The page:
The Swiss franc trounces its rival in a volatile year


The yen has sunk to historic lows against the Swiss franc last month as Japan’s chronic trade deficits diminish its currency’s safe-haven status.

CHF/JPY divergence

The yen has sunk to historic lows against the Swiss franc last month as Japan’s chronic trade deficits diminish its currency’s safe-haven status.

The ten weakened to 153.80 against the Swiss franc on May 20, nearly a third of its record high of about 58 yen which it hit in 2000.


There are few signs of reversal with CHF/JPY traded above 154 as of now. The divergence on full display contradicts the traditional FX theory.

‘It's hard to put the yen and the Swiss franc in the same category of currencies now,’ said Daisuke Karakama, chief market economist at Mizuho Bank.

Traders have turned bullish on the franc in the past few weeks, something that hasn’t happened since September 2021.

That smaller currency outperforms easily in the current risk-off environment as Japan is now the only major economy to continue monetary easing.

Dove among hawks

Kazuo Ueda decided to keep ultra-low interest rates but announced a plan to review its past monetary policy moves in his debut policy meeting

The new chief said the broad-based review won't be tied to near-term policy shifts and stressed the need to wait for more evidence to conclude inflation would sustainably achieve the 2% target.

The yen tumbled then on expectations that it would take him longer to withdraw the stimulus of his dovish predecessor.

Other big global central banks all underestimated the scale and persistence of inflation, causing them to raise interest rates far faster than usual.

After raising borrowing costs by 225 basis points since June 2022, the SNB is widely predicted to hike interest rates again on June 22.

‘The fight against inflation is not over yet — we need to make sure we bring it back below 2% in the long term,’ Thomas Jordan said in a recent interview. ‘At this point in time, we can’t exclude a further tightening of monetary policy.’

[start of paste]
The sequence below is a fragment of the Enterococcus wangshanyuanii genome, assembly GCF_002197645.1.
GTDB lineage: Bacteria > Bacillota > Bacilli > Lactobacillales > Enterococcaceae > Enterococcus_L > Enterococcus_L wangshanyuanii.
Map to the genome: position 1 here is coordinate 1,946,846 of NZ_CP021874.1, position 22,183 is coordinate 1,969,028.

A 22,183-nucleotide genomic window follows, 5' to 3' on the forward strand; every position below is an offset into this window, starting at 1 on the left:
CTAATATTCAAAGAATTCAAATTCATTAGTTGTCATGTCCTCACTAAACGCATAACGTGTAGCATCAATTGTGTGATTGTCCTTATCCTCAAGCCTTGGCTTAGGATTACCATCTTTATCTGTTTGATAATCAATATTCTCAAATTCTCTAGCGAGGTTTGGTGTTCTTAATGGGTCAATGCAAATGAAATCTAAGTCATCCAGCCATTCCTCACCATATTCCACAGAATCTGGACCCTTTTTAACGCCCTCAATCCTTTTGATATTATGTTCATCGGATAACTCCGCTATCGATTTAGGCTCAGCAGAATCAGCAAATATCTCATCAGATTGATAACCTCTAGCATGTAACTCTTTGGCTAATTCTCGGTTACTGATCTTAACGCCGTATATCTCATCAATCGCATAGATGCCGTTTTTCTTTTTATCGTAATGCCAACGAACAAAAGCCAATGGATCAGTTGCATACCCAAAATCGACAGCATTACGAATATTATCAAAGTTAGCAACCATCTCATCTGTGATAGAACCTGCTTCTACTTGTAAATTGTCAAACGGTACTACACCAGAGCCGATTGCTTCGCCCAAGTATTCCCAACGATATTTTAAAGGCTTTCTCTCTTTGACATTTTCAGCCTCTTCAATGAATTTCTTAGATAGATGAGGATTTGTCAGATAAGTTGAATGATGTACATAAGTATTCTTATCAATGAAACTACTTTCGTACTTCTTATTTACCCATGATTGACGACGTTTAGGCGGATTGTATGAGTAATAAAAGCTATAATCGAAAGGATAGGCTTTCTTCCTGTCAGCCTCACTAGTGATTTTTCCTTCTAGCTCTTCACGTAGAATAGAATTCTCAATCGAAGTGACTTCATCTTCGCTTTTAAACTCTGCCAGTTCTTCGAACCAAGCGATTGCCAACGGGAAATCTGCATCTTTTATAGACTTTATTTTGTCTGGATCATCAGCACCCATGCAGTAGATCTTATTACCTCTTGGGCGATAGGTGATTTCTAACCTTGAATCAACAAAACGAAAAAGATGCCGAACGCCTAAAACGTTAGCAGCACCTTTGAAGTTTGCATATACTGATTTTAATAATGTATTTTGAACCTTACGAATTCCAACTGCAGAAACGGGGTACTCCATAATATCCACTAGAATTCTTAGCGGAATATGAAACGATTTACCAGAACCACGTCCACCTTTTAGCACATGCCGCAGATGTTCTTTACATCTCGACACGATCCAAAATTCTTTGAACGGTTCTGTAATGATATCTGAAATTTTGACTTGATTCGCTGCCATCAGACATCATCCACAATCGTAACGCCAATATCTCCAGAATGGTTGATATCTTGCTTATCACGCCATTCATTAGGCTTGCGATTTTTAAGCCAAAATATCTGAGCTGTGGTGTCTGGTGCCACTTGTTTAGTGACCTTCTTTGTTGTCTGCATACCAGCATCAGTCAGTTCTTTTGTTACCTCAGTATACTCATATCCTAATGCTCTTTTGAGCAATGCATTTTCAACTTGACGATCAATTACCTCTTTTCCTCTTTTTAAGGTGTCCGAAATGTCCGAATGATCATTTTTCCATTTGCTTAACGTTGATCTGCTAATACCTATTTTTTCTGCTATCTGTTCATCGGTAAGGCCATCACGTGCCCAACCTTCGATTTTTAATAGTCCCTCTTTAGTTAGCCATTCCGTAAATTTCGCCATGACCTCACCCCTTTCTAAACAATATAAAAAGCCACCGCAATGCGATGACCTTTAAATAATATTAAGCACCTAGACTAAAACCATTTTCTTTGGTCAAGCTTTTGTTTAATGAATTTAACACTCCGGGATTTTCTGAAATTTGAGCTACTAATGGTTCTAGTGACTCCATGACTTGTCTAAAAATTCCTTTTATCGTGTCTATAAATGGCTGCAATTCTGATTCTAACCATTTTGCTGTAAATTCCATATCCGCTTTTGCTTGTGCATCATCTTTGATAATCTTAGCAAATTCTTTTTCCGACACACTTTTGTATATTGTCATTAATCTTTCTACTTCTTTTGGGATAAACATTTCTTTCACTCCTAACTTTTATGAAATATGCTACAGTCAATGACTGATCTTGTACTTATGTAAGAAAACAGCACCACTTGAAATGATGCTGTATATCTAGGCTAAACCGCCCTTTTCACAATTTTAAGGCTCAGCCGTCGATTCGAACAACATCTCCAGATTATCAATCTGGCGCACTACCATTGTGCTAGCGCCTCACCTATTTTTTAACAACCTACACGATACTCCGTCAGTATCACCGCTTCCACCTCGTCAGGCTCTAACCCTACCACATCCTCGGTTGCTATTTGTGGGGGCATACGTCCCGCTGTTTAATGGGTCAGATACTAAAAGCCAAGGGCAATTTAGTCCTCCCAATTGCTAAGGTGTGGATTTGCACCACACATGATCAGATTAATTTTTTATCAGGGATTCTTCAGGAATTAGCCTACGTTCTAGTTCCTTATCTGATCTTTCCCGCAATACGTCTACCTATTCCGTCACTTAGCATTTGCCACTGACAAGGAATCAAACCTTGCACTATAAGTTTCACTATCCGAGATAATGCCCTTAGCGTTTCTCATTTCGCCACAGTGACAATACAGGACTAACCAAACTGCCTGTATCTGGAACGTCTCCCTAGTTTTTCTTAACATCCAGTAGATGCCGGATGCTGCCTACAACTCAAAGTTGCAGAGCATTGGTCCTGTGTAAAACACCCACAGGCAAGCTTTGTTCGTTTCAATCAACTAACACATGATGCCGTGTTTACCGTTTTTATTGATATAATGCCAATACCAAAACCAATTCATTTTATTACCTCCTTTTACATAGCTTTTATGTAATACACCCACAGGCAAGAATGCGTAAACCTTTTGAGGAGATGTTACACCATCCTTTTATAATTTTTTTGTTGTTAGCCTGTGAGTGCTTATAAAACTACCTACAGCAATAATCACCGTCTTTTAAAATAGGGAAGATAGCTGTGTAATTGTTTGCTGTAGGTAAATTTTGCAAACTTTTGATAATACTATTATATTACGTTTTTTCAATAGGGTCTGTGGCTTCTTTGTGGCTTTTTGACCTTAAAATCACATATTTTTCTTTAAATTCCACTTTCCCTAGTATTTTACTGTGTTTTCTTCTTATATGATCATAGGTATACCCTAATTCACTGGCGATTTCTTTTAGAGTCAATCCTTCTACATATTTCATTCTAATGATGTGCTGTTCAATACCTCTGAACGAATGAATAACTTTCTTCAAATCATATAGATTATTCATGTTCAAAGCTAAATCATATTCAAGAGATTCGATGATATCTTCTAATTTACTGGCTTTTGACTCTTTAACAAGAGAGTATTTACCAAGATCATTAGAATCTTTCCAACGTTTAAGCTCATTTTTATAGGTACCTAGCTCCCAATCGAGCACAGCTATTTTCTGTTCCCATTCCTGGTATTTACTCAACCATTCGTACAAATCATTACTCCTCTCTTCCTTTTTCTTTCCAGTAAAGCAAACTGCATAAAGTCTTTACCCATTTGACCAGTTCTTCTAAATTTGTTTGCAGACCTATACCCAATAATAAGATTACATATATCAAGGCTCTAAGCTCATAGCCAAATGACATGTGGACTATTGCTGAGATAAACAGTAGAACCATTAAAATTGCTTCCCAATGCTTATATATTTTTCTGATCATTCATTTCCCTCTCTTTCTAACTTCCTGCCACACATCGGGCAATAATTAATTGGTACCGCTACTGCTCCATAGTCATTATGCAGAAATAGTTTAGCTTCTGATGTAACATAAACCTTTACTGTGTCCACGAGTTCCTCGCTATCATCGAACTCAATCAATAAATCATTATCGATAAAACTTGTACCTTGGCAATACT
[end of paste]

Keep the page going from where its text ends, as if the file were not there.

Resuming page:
The yen may not gain strength easily even global rates are close to peak. The impact of potential global stimulus on the franc could be immediate as capital pipelines are unclogged and profits start flowing toward tax-advantaged destinations.

Upside potential intact

Trade proves to be another drag for the yen, itself a traditional currency haven, with Japan posting a deficit for a 21st straight month in April.  

Conversely, Switzerland logged its third-largest surplus of 42.8 billion Swiss francs in 2022. The country's heavy reliance on nuclear power and hydropower make it less vulnerable to fluctuations in energy prices.

The country does not have continuously high levels of fiscal spending and its largest public companies are less capital-intensive and not subject to the high levels of overseas competition.

While the trade-weighted exchange rate appears high, the franc’s long-term valuations appear fair after accounting for inflation differentials in other countries, according to JPMorgan.

The franc remains a good hedge against late-cycle risks and benefits from a more activist central bank as well as better yields compared with the Japanese yen, they said.

However, traders should stay on alert given that Japan’s Finance Ministry intervened last year after the yen dipped below 150 against the U.S. dollar and stretched yen-bearish positions.

The BOJ is expected to play for time again this month, so we prefer looking for a dip to buy CHF/JPY for which the path of the least resistance is still skewed to the upside.

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